When I saw Linzi’s Elderflower challenge over at Lancashire Food I didn’t think I’d have a chance to participate, even though I wanted to. I just haven’t managed to gather any elderflowers this year, even though they are plentiful and beautiful as ever. I’m hoping I haven’t left it too late and I might still be in with a chance to make my annual batch of elderflower cordial. However, scrabbling around at the back of the cupboard, I came across a bottle of last year’s cordial which is still in fine fettle – excellent, I can play along after all!
I’ve recently been sent a jar of Truvia to review by. Truvia is a sweetener derived from the Stevia plant. The compounds it contains are very sweet but are not sugar and have no calorific value. It also contains a bulking agent, erythritol, another non calorific sweetener – presumably to make it more practical to use. We’ve grown stevia for many years and use it to sweeten stewed fruit, tomato sauce and so on. Our plant was unfortunately killed in the hard winter of a couple of years ago, but we still have some dried leaf left. I was interested, therefore to try a commercial product which dispenses with all the green leaf material leaving just the active ingredients in a white caster sugar like form.
This challenge seemed like a good opportunity to try the product out. The advice is to use some sugar when baking cakes as Truvia has different properties to sugar. Due to the sugar present in both the white chocolate and in the elderflower cordial, however, I decided I’d try using Truvia without any additional sugar. Truvia is meant to be far sweeter than sugar and only 1/3 of the amount is needed. So instead of 150g of sugar I used 50g of Truvia. For more exacting bakers than I, the Truvia website has a handy conversion chart. It also has more information about the product and a number of recipes to try.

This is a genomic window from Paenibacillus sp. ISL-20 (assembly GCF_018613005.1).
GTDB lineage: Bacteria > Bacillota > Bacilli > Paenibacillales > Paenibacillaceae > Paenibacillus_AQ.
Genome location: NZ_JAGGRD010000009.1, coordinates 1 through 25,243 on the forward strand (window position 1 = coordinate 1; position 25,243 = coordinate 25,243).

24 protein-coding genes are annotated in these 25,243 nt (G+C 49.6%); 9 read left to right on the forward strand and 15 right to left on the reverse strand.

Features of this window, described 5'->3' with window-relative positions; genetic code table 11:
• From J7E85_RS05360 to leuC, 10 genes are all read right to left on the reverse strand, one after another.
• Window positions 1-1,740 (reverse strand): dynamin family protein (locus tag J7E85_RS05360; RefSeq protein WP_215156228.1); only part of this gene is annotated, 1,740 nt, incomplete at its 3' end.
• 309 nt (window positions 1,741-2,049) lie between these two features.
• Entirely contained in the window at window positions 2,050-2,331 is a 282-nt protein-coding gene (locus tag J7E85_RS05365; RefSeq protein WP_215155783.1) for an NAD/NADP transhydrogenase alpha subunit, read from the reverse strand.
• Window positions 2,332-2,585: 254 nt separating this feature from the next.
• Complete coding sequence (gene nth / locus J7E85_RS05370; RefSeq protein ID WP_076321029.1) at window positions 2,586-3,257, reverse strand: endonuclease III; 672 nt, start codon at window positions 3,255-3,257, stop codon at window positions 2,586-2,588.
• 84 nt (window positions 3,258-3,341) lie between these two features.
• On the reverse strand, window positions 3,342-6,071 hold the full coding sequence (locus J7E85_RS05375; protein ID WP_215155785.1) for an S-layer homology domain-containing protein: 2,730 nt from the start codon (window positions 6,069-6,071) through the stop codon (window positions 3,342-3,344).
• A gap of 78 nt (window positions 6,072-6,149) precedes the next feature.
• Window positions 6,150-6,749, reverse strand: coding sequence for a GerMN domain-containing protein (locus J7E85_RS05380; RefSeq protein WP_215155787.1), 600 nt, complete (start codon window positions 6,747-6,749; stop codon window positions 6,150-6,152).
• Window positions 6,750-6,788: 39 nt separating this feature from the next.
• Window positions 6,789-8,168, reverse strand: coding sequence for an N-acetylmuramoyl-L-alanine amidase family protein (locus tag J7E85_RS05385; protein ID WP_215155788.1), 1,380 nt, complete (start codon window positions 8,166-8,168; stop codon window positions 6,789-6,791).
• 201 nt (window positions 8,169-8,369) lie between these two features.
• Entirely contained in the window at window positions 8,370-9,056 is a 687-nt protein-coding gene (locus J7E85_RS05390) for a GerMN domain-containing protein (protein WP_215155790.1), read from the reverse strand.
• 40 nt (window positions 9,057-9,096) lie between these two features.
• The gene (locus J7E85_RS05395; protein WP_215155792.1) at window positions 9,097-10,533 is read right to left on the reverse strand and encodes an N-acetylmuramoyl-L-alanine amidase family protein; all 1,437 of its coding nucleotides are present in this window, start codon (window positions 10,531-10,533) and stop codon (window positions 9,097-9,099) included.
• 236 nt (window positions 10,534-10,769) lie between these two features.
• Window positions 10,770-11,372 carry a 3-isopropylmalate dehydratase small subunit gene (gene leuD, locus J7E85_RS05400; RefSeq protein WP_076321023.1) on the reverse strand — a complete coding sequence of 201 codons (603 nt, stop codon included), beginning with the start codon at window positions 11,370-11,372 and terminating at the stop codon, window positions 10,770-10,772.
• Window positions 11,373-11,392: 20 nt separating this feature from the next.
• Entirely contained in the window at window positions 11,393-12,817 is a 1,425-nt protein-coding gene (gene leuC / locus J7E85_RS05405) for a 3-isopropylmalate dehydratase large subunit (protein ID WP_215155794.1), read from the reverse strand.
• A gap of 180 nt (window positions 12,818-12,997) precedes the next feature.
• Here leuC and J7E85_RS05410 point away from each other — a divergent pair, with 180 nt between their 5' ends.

This is what I did:
- Melted 125g unsalted butter in a pan over low heat with 50 white chocolate (G&B).
- Sifted 100g flour (half spelt, half white), 50g ground almonds and 1 tsp baking powder into a bowl.
- Stirred in 50g Truvia
- Made a well in the centre and poured in the melted chocolate.
- Mixed together then beat in 2 duck eggs, one at a time.
- Stirred in 1 tbsp Greek Yogurt (2% fat) and 4 tbsp elderflower cordial.
- Spooned into 12 cupcake cases and baked at 180C for 20 minutes.
- Left to cool
- Melted 100ml whipping cream in the butter pan I’d used earlier over low heat with 50g white chocolate (G&B).
- Stirred until smooth.
- Poured into a large bowl and left to cool.
- Added 2 tbsp elderflower cordial and stirred.
- Sifted in 80g icing sugar.
- Added 200ml mascarpone and whisked until smooth and stiff enough to ice the cupcakes.
- Used a palate knife to spread over the cupcakes, then decorated with some yellow sugar strands to tie in with the yellow cupcake cases.
The icing was delicious and turned out to be the exact colour of elderflowers which pleased me. I found it a little too sweet, so would reduce the icing sugar next time to about 50g. The flavour of elderflower was delicately present, but was later overpowered by the Truvia. Stevia has a distinctive taste, which to be honest, is an acquired one. It takes a while for the flavour to come through, but when it does it hangs around for a long time. So although this is a really useful way of cutting down sugar consumption, I would advise cautious use until familiar with its properties. The sponge tasted good, but was rather dense. I’m not sure if this was because of the lack of sugar or because of the method I used to mix the ingredients.
NB – I managed to raid my mother’s garden this very evening and now have elderflower cordial brewing – hooray!